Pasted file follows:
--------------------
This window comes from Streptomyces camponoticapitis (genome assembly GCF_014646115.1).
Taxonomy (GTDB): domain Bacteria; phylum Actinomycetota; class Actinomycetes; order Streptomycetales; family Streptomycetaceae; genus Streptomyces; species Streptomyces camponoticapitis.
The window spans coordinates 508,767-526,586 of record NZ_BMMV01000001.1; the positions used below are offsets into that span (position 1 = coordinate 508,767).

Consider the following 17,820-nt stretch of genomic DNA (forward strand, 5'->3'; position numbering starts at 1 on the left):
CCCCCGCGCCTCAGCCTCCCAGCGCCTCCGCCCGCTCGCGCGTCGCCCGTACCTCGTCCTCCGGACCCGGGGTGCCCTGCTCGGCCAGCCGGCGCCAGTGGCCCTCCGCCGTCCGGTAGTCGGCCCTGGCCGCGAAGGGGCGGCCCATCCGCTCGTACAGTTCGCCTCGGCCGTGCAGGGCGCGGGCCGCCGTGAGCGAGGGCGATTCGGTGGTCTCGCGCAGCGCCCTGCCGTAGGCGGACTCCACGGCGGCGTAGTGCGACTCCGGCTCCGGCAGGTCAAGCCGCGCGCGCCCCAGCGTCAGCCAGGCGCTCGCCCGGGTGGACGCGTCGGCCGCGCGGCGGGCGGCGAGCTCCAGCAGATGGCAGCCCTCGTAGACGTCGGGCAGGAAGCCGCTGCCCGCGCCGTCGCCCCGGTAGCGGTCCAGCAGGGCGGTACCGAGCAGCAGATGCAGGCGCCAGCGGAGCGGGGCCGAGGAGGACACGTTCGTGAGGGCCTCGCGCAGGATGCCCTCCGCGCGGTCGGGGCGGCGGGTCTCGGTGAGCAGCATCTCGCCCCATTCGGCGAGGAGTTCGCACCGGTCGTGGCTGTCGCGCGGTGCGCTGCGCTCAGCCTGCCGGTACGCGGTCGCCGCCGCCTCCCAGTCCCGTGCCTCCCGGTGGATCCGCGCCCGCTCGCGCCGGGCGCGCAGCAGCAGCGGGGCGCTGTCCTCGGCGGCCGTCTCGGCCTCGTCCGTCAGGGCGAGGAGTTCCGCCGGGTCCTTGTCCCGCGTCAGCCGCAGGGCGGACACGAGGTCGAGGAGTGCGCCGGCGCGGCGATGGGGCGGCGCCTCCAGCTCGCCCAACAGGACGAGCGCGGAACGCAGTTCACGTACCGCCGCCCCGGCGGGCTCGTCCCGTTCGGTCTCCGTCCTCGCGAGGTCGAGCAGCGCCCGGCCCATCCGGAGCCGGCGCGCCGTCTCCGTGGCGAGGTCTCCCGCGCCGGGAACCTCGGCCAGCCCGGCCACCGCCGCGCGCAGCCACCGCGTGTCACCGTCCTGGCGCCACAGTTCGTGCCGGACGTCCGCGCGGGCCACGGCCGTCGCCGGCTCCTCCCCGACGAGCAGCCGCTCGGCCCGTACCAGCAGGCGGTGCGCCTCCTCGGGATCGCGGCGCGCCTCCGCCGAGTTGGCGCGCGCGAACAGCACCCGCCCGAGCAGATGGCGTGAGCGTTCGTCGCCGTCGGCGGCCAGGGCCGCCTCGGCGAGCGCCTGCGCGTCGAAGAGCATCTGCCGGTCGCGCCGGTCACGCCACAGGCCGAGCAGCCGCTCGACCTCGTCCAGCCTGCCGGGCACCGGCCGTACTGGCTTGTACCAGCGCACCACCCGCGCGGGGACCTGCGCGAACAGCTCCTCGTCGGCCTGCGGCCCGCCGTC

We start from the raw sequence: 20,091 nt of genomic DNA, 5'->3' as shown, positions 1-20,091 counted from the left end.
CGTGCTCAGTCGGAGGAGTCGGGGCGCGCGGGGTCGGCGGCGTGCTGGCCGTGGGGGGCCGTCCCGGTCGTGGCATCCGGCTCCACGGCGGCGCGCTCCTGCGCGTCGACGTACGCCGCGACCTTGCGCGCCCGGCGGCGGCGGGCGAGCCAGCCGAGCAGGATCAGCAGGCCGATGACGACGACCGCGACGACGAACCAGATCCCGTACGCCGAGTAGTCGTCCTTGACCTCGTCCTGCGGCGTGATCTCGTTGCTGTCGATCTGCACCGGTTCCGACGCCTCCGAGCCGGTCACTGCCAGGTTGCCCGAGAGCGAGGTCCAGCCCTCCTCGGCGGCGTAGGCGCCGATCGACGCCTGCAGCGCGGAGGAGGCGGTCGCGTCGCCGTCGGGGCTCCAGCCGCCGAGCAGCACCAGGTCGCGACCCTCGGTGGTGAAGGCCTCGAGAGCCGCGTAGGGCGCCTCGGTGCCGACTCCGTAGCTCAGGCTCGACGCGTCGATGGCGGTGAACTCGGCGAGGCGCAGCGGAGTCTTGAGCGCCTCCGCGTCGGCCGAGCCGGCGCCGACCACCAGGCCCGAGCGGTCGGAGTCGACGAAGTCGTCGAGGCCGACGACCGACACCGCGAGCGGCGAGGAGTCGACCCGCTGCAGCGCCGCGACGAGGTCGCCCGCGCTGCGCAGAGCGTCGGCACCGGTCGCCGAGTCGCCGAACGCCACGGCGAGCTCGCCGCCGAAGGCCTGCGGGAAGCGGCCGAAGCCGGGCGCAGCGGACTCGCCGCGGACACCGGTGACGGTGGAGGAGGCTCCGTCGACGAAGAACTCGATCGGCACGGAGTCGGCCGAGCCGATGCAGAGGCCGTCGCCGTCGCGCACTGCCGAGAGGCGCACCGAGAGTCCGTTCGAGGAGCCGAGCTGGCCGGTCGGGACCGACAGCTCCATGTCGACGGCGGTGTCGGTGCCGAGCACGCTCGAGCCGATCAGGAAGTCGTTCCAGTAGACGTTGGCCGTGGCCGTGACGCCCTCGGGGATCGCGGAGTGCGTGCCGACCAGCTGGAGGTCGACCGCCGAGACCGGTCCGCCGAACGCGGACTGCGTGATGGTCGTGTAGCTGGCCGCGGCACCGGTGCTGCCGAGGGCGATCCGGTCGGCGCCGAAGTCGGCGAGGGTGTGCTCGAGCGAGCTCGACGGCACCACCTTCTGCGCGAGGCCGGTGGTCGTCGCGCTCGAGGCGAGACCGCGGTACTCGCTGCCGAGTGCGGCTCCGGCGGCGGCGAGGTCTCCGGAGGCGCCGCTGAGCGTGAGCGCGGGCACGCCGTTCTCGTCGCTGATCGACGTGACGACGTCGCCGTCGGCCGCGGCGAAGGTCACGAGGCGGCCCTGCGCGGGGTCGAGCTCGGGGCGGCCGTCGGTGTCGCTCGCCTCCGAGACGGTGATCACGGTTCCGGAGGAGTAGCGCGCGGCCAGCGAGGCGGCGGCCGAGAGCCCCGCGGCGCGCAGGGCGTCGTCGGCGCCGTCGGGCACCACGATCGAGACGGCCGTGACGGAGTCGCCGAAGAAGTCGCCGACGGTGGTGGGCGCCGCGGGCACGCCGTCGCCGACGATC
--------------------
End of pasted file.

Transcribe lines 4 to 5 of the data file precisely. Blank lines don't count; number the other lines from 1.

Consider the following 17,820-nt stretch of genomic DNA (forward strand, 5'->3'; position numbering starts at 1 on the left):
CCCCCGCGCCTCAGCCTCCCAGCGCCTCCGCCCGCTCGCGCGTCGCCCGTACCTCGTCCTCCGGACCCGGGGTGCCCTGCTCGGCCAGCCGGCGCCAGTGGCCCTCCGCCGTCCGGTAGTCGGCCCTGGCCGCGAAGGGGCGGCCCATCCGCTCGTACAGTTCGCCTCGGCCGTGCAGGGCGCGGGCCGCCGTGAGCGAGGGCGATTCGGTGGTCTCGCGCAGCGCCCTGCCGTAGGCGGACTCCACGGCGGCGTAGTGCGACTCCGGCTCCGGCAGGTCAAGCCGCGCGCGCCCCAGCGTCAGCCAGGCGCTCGCCCGGGTGGACGCGTCGGCCGCGCGGCGGGCGGCGAGCTCCAGCAGATGGCAGCCCTCGTAGACGTCGGGCAGGAAGCCGCTGCCCGCGCCGTCGCCCCGGTAGCGGTCCAGCAGGGCGGTACCGAGCAGCAGATGCAGGCGCCAGCGGAGCGGGGCCGAGGAGGACACGTTCGTGAGGGCCTCGCGCAGGATGCCCTCCGCGCGGTCGGGGCGGCGGGTCTCGGTGAGCAGCATCTCGCCCCATTCGGCGAGGAGTTCGCACCGGTCGTGGCTGTCGCGCGGTGCGCTGCGCTCAGCCTGCCGGTACGCGGTCGCCGCCGCCTCCCAGTCCCGTGCCTCCCGGTGGATCCGCGCCCGCTCGCGCCGGGCGCGCAGCAGCAGCGGGGCGCTGTCCTCGGCGGCCGTCTCGGCCTCGTCCGTCAGGGCGAGGAGTTCCGCCGGGTCCTTGTCCCGCGTCAGCCGCAGGGCGGACACGAGGTCGAGGAGTGCGCCGGCGCGGCGATGGGGCGGCGCCTCCAGCTCGCCCAACAGGACGAGCGCGGAACGCAGTTCACGTACCGCCGCCCCGGCGGGCTCGTCCCGTTCGGTCTCCGTCCTCGCGAGGTCGAGCAGCGCCCGGCCCATCCGGAGCCGGCGCGCCGTCTCCGTGGCGAGGTCTCCCGCGCCGGGAACCTCGGCCAGCCCGGCCACCGCCGCGCGCAGCCACCGCGTGTCACCGTCCTGGCGCCACAGTTCGTGCCGGACGTCCGCGCGGGCCACGGCCGTCGCCGGCTCCTCCCCGACGAGCAGCCGCTCGGCCCGTACCAGCAGGCGGTGCGCCTCCTCGGGATCGCGGCGCGCCTCCGCCGAGTTGGCGCGCGCGAACAGCACCCGCCCGAGCAGATGGCGTGAGCGTTCGTCGCCGTCGGCGGCCAGGGCCGCCTCGGCGAGCGCCTGCGCGTCGAAGAGCATCTGCCGGTCGCGCCGGTCACGCCACAGGCCGAGCAGCCGCTCGACCTCGTCCAGCCTGCCGGGCACCGGCCGTACTGGCTTGTACCAGCGCACCACCCGCGCGGGGACCTGCGCGAACAGCTCCTCGTCGGCCTGCGGCCCGCCGTC